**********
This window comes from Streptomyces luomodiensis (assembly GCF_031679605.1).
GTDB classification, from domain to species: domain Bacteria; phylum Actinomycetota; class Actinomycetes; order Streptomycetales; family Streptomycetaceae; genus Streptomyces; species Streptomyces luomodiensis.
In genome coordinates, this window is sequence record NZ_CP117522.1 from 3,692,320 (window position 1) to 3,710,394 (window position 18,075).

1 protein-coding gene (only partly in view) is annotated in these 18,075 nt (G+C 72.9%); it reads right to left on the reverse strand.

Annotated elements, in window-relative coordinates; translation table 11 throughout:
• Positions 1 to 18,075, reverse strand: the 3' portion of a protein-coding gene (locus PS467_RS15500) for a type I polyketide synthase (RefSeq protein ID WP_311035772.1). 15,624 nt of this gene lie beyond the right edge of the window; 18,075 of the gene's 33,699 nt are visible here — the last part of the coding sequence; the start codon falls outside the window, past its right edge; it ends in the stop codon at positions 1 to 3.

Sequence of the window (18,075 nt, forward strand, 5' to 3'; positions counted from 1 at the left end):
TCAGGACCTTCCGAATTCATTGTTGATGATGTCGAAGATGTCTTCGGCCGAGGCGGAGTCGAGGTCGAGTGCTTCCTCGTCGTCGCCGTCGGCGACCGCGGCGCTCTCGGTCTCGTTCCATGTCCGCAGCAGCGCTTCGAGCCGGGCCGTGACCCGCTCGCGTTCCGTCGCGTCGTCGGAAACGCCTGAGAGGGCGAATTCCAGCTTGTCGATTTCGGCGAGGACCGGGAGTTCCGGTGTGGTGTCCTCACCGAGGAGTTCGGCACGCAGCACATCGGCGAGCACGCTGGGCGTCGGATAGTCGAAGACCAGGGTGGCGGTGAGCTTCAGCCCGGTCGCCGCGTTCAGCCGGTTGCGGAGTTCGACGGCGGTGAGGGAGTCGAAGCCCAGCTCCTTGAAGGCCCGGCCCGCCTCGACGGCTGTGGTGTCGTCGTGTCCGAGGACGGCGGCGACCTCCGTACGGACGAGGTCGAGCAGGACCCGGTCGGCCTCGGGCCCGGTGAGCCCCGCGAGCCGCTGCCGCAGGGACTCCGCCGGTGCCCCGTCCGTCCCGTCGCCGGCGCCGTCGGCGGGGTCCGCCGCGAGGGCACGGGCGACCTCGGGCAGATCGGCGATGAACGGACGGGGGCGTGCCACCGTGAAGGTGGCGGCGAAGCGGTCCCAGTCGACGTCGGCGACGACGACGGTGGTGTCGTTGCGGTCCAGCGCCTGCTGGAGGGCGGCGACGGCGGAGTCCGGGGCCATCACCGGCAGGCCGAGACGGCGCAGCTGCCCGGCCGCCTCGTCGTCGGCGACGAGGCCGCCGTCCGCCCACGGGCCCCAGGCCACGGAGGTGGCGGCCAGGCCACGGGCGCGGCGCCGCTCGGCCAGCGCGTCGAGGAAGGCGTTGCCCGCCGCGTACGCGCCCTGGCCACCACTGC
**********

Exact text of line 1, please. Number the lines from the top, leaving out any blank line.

This window comes from Streptomyces luomodiensis (assembly GCF_031679605.1).